The No. 1 rule of pitching your story to reporters is that you must think of it as engaging in a public service to teach people something — not promote yourself.
Read these emails some money managers sent to me when I was a reporter at Investor’s Business Daily and try not to cringe:
“I was recently award(ed) by the [industry association] the 2014 [Dead White Guy] Award for a white paper I co-authored… The papers honored with the Award have represented the richness and depth of technical analysis… Would love to talk about it with you for a potential story for IBD. Let me know when might be a good time to chat. The paper can be downloaded on the [website].”
“A little over a year ago you wrote an article on our [financial services firm]… I just wanted to update you on some of the things that we’ve accomplished over this past year. Please contact me or [man’s name] our CIO at your convenience.”
These gentlemen are asking me to call them so they can babble about themselves. I will give them the benefit of the doubt. Perhaps they did not mean to sound like self-absorbed, self-important megalomaniacs. But if they want accolades and publicity for their achievements, they should post it on Facebook or LinkedIn. Reporters are not free infomercial producers.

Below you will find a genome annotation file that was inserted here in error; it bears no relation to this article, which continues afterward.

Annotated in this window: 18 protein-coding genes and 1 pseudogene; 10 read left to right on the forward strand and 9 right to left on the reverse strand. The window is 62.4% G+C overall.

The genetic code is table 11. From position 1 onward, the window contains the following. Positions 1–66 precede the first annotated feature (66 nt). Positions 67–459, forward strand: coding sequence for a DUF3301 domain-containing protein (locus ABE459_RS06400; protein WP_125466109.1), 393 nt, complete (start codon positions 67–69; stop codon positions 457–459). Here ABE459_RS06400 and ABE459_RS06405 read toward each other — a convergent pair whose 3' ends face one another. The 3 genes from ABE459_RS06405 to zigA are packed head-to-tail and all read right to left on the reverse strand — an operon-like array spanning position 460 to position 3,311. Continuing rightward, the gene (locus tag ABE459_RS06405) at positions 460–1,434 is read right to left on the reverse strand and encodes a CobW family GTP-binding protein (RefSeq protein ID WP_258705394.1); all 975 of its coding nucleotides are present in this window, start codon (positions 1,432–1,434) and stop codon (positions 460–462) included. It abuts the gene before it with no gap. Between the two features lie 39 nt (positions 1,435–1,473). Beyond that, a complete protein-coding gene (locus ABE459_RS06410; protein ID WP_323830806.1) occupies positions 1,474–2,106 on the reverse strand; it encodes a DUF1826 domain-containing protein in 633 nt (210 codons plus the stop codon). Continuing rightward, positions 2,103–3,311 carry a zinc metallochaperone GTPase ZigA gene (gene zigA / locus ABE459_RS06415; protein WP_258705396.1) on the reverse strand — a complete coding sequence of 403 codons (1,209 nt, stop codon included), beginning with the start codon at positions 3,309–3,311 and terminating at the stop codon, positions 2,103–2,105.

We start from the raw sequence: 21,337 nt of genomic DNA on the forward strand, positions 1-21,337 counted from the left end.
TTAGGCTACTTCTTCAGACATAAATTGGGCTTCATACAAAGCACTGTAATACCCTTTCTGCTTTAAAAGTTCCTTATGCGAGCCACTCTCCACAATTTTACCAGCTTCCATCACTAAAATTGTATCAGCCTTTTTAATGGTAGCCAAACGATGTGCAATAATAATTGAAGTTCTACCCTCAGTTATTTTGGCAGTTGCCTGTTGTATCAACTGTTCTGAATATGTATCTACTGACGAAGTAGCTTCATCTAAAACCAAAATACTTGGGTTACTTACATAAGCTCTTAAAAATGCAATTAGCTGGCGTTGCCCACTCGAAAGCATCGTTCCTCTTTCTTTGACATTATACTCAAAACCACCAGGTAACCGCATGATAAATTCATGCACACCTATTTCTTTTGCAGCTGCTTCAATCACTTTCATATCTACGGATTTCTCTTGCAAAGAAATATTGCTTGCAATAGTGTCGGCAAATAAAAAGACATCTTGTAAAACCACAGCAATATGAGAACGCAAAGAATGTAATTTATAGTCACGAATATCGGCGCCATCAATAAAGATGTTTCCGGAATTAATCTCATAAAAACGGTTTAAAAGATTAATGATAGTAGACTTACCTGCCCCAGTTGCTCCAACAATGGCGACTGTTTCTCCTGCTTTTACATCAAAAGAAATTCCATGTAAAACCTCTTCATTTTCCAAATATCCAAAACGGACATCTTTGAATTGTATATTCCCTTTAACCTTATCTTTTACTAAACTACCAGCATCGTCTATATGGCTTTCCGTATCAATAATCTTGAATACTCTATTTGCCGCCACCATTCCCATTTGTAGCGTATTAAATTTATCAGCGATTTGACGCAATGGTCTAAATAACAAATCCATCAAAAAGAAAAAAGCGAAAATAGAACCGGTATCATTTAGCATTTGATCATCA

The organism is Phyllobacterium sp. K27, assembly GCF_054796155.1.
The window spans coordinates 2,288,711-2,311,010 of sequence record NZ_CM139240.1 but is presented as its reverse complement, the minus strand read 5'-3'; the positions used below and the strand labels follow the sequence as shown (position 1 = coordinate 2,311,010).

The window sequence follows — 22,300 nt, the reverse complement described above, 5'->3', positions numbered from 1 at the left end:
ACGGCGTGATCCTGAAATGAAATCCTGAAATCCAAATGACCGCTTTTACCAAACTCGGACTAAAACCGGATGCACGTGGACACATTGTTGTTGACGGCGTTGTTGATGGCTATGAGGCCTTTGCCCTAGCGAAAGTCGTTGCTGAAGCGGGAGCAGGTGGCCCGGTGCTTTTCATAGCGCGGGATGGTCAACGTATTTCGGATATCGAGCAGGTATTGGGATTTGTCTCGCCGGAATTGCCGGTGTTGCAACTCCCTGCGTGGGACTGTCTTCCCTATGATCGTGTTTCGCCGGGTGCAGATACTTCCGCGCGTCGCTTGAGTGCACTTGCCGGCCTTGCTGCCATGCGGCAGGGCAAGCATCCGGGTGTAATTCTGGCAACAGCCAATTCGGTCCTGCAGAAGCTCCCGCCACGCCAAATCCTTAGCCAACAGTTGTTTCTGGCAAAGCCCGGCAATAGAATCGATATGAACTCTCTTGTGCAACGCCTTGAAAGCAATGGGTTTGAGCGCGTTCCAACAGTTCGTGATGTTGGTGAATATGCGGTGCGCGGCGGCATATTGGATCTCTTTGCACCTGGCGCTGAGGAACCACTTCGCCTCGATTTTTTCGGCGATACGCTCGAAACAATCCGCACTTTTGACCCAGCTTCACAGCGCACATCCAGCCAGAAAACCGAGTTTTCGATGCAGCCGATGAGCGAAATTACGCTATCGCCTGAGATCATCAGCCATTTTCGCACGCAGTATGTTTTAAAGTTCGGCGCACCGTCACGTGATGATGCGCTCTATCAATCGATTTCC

The painful paradox in the news business is that people who really have powerful insights hardly pursue media coverage if ever. Reporters have to stalk them and penetrate layers of reps just to ask for an interview. I have yet to get an email from Warren Buffett, Bill Gates or Sheryl Sandberg.
Media mongers should at least humor us. Pretend to show interest in other people. As Dale Carnegie teaches in his bestseller, How to Win Friends & Influence People: be interesting by being interested.
Focus your pitch around how it would benefit the target audience. Why would your product, service or message be interesting to them? Can it help solve a problem? How would it enhance their knowledge or help guide their everyday lives. Can your expertise offer perspective on a politically-charged debate? Or can you share a personal experience that others can learn from?